Jodie Louise Dayrit

The internet is once again filled with hundreds of rainbow-themed pub mats to celebrate the month of pride starting on the first day of June.

Different organizations and companies pitch in, and the LGBTQIA+ community’s time has finally come to celebrate their identity, commemorate discrimination victims, amplify voices, and fight for equality.

Pride is a protest born from the Stonewall Riots. However, this celebration is not without the multibillionaire companies using this once-in-a-year opportunity to profit from the community, splashing a glimpse of the rainbow into everything from the colors of their logos to their products; thus, rainbow capitalism. 

Rainbow capitalism, also known as pink capitalism, refers to businesses capitalizing off pride—a time dedicated to celebrating and demanding rights and protection for the queer community. 

And for what? Profit.

Large corporations commercializing a minority group is a clear manifestation of exploitation. In 2019, Gillette, a personal care brand, released a commercial featuring a father helping his transgender son to shave. The heartwarming initiative soon faced backlash for one, not supporting the community all year round, and two, for being a part of the giant corporation P&G—a brand flagged due to forced labor, human rights violations and environmental abuses.

Turning pride month into a time to unleash rainbow marketing gimmicks and showing off queer individuals does more harm than good. Many of these companies only use their queer employees as mere props for their content, developing feelings of being objectified. Several brands, like the aforementioned Gillete and local clothing brand Bench, featured queer representations in their commercials but barely did anything to spark substantive change outside marketing campaigns to support the community.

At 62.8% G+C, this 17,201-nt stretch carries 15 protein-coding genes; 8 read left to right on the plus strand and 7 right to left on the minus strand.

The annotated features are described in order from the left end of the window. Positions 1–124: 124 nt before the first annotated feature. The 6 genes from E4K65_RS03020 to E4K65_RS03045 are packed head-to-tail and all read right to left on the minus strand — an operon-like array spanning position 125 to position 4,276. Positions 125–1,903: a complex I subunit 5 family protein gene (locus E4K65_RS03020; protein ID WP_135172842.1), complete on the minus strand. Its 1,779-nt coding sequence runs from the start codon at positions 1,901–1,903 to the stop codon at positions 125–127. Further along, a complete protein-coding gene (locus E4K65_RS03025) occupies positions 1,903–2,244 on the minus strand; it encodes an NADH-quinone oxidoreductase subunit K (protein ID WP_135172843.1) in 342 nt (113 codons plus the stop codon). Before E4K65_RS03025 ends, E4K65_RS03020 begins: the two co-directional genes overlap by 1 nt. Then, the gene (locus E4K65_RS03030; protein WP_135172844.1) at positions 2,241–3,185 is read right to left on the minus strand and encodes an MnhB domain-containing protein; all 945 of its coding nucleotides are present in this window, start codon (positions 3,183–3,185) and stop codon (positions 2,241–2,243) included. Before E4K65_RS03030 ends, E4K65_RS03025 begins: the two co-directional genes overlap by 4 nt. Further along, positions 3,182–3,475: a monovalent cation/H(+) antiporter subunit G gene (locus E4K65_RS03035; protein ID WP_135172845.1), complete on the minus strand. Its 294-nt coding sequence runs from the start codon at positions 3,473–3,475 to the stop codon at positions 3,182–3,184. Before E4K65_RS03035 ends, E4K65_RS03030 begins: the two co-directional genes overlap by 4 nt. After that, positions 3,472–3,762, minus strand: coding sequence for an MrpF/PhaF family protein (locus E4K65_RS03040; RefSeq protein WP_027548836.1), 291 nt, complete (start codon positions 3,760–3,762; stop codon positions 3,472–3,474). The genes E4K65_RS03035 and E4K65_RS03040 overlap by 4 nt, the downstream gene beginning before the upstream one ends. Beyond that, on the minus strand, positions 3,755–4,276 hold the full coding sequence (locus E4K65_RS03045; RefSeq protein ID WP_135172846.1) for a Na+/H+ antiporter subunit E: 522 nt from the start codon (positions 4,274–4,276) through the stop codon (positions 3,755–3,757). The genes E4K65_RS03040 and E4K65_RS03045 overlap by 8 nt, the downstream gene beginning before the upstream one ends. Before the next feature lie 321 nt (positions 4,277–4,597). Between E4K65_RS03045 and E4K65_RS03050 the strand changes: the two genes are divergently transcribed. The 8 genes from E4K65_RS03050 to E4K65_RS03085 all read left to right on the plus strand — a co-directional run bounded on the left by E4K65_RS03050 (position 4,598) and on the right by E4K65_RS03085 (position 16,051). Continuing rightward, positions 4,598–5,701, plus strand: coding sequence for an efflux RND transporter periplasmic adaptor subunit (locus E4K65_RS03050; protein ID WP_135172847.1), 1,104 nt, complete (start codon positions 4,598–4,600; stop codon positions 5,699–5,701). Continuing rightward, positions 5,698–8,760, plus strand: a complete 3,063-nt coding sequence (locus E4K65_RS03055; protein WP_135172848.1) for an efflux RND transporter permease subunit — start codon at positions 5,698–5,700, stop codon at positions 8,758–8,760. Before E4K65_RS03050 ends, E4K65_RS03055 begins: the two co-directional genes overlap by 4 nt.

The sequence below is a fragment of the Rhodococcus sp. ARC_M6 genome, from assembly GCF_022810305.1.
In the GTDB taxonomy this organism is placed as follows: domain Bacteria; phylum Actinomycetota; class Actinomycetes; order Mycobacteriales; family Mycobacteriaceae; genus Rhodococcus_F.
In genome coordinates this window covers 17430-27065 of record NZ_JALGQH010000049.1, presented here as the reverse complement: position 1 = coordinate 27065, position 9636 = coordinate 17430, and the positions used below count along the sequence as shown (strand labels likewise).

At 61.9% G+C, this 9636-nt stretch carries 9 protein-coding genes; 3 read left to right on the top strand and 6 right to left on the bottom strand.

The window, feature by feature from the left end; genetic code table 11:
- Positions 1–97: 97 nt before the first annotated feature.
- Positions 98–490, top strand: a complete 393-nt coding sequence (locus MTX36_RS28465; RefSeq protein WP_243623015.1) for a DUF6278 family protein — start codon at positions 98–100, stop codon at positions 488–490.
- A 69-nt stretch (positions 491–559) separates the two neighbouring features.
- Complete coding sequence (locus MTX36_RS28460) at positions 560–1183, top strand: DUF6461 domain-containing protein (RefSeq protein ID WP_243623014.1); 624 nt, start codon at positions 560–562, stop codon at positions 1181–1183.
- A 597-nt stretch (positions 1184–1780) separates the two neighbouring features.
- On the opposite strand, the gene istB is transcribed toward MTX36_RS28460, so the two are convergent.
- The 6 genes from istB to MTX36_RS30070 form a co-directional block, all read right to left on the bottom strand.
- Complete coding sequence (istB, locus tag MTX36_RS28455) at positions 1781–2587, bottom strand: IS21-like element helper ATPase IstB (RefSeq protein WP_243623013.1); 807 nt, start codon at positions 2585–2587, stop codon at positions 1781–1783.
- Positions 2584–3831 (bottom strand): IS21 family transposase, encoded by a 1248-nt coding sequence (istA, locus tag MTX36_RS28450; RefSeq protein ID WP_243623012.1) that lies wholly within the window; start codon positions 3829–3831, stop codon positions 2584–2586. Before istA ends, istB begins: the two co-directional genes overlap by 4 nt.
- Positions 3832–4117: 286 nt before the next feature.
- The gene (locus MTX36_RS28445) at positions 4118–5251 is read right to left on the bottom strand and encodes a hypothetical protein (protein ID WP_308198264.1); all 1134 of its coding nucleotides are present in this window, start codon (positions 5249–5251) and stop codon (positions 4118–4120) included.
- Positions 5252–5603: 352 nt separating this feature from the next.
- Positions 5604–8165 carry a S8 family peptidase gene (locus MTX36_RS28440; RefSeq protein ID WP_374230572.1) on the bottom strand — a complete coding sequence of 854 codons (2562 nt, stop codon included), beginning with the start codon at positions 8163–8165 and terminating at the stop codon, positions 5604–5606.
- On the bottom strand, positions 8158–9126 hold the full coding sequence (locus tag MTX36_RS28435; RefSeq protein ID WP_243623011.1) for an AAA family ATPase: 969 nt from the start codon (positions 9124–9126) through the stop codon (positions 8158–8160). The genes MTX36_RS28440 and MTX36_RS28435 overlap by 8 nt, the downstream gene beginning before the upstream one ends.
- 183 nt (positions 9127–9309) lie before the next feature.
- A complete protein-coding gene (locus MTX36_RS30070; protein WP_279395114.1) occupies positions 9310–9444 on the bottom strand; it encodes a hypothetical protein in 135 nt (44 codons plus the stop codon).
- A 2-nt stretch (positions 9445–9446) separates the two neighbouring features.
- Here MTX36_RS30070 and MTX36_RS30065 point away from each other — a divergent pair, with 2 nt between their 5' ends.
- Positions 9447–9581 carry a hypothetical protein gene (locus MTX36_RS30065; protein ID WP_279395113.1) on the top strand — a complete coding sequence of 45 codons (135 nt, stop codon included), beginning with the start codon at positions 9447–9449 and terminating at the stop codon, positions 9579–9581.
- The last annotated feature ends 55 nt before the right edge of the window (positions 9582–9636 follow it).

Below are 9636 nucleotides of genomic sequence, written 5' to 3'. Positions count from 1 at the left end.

These acts also perpetuate stereotypes, creating perceptions that pride is all about rainbows and fun. A clothing company selling a shirt with a “Love is love” quote, a large convenience store chain selling rainbow-colored hotdog buns, or a local government painting the pedestrian lanes rainbow will never catch the real essence of pride. The most ironic thing is that you would never see most of these companies speaking up about the systematic issues that the community faces. 

This year’s Pride PH festival in Quezon City on June 22 exemplified the perils of performative activism. While the event attracted a large crowd, drawing over 200,000 attendees together, many voiced disappointment. 

Disappointed. Chaotic. Toxic. 

The safe space for the queer community became a target for those attending solely for entertainment, often fueled by free concerts of famous music artists and groups in the Philippines, such as the P-pop girl group BINI – which is canceled due to rainy weather.

Pink capitalism was also evident in the event. The local government unit’s overtaking in organizing pride events, instead of mainly the queer mass itself, deviated from the main essence of protesting for pride. Tolerating such happening breeds the possibility of pride events being mere promotional events for political and capitalistic endeavors.

This year’s Pride event drew comparisons to the 2017 Metro Manila Pride in Marikina, where organizers led the charge with local government support. Many netizens felt the Marikina event provided a more organized and inclusive space for the LGBTQIA+ community to protest.

Rainbow-washed merchandise might create a sense of progress and visibility for the LGBTQIA+ community, but it is only a superficial gesture. Corporations’ performative activism can be harmful, as the community’s fight for acceptance and liberation requires genuine action, not just colorful products.

It’s 2024, yet the progress feels stagnant; we should have done better long ago. The Filipino queer community deserves more than rainbow-colored displays, as we need concrete action for equality and acceptance. 

True allyship with the LGBTQIA+ community requires action. Advocate for their causes, donate to relevant organizations, champion diversity and inclusion in workplaces, and fight discrimination in all its forms. 

So, next time, let the gays do their thing and lead the way. Otherwise, watch Pride become just a rainbow-washed relic to corporations glitters.